researchers have developed a chip packing 80 individual cores, promising to bring supercomputing brawn to PCs within five to 10 years.
Intel plans to provide key details on its so-called Teraflop research chip in a paper at the International Solid State Circuits Conference taking place in San Francisco this week. The chip was first unveiled by CEO Paul Otellini at the company's developer conference last year.
Company officials stressed that the 80-core chip was not a future product per se, but rather a demonstration of various new technologies developed by the company that will eventually trickle into Intel products. The chip is based on new design and architecture that Intel says will allow it to deliver a "teraflop" of performance -- 1 trillion calculations per second, while consuming the same amount of power as current desktop processor.
Intel first achieved teraflop performance in 1996, with the ASCI Red Supercomputer that it built for Sandia National Laboratory. That computer featured 10,000 Pentium Pro processors dispersed in 100 cabinets within a 2,000-square-foot space, and consumed 500 kilowatts of electricity.
The new teraflop chip measures just 275 millimeters, slightly larger than a fingernail, while consuming 62 watts.
"It points the way to the near future when Teraflops-capable designs will be commonplace and reshape what we can all expect from our computers and the Internet at home and in the office," Intel Chief Technology Officer Justin Rattner said in a statement.
According to Intel, each of the 80 individual cores within the chip can be independently powered up or put to sleep depending on the application, allowing for efficient power consumption.
Each core sits on an individual tile, which features its own router operating alongside the computing core. That router connects to the other nearby cores, creating what Intel called a network-on-a-chip, as well as to a dedicated piece of memory stacked below each core.
The result is a modular design that can be scaled to create a chip with as many cores as befits the market and the manufacturing concerns Intel operates in.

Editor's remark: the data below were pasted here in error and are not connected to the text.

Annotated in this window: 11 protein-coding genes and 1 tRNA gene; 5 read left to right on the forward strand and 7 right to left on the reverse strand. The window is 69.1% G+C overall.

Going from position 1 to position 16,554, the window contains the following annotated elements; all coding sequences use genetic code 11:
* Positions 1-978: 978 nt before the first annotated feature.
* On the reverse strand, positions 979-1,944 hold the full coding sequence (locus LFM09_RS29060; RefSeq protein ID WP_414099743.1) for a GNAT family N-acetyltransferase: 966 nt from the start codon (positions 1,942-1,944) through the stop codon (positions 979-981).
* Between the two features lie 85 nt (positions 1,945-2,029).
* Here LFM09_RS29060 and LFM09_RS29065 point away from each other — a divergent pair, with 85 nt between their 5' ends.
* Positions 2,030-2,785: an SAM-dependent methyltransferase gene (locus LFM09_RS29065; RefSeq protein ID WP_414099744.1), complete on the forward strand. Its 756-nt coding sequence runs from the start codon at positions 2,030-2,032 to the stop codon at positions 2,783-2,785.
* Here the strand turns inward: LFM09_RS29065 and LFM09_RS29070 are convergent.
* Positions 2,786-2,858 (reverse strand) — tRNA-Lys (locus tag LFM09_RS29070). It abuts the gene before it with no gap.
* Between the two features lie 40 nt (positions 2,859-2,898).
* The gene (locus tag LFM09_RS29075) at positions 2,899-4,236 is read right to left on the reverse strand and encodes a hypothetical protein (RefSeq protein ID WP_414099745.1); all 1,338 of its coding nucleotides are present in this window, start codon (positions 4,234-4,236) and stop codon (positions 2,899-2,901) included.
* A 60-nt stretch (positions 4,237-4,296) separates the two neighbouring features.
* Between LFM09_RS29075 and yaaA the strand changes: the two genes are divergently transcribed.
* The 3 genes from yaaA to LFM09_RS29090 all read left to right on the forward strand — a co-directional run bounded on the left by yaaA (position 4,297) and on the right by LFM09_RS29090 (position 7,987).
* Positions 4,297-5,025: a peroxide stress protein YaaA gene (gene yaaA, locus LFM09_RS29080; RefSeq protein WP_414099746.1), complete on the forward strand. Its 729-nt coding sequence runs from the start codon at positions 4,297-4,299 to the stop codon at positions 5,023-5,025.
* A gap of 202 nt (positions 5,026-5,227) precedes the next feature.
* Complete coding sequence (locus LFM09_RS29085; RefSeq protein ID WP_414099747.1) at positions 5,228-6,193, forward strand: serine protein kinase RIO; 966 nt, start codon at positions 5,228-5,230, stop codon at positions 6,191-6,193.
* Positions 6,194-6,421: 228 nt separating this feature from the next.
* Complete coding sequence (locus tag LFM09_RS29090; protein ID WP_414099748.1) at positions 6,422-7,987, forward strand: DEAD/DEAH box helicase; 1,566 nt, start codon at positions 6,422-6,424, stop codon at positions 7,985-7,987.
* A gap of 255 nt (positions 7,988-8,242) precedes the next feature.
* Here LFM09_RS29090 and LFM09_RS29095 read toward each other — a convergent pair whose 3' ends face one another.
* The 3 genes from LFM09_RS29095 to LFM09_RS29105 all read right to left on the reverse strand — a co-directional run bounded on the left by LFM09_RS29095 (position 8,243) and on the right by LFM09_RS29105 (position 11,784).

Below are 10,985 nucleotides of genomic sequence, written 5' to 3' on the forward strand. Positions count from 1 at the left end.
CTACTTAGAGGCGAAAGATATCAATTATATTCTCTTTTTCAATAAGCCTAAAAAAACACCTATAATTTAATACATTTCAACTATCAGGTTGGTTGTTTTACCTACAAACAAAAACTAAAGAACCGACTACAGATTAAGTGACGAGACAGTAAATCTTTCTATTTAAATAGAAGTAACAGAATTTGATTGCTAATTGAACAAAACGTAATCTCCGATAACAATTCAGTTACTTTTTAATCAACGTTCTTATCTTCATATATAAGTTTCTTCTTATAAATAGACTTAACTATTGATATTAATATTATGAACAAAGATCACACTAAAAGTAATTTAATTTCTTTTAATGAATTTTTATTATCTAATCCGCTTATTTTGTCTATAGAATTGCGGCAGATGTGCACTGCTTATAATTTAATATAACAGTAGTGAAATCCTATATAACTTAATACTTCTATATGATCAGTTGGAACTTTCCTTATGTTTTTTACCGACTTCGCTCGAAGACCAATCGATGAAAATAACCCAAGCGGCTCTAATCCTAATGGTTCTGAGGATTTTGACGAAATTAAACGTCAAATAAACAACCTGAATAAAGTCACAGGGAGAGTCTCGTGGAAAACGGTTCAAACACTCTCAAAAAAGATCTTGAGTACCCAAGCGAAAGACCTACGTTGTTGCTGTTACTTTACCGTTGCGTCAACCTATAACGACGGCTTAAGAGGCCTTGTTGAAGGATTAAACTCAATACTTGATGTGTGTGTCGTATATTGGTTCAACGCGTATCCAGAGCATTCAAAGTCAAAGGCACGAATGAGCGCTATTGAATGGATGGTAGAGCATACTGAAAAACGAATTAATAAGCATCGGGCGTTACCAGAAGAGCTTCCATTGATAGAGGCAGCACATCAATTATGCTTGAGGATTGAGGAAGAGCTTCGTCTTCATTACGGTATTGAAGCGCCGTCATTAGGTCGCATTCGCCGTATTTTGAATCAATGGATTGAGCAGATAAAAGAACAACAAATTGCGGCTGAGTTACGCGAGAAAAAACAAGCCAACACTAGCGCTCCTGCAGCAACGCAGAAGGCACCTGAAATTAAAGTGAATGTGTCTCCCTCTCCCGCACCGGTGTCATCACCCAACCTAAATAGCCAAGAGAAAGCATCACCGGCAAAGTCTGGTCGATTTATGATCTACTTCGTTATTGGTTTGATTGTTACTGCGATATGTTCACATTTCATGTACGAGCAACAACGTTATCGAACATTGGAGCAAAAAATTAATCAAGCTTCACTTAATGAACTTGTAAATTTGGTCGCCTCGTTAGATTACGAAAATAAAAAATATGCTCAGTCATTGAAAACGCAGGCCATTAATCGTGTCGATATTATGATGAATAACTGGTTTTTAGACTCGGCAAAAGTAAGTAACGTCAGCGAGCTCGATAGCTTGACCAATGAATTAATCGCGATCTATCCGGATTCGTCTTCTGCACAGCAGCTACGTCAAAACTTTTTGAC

"There's nothing magic about 80 cores, it could have been 40, could have been 100," said Jerry Bautista, director of Intel's terascale research program.
Intel's announcement comes as rival
Advanced Micro Devices
has publicly declared that getting locked into a race to cram more cores onto a chip is a dead end. AMD also is trying to bring supercomputing performance to desktop PCs, but the company is taking a slightly different approach by customizing the individual cores within the chip, most notably by adding a graphics processor into the mix.
AMD paid $5.4 billion for graphics chipmaker ATI to help it achieve that goal.
Intel officials noted that the teraflop chip is not about simply plunking more cores onto a chip. In fact, the company said it has conducted detailed simulations that show that after 16 cores, the performance actually starts to decrease.
To get more performance from chips with 32 cores or more, Intel said a chip needs to include new software instructions, cache improvements and smarter scheduling of the various tasks handled by each core.
"This is not just Intel declaring a new race for core count as the new metric," said Bautista. "Rather it's a requirement that a broad variety of technology needs to be addressed."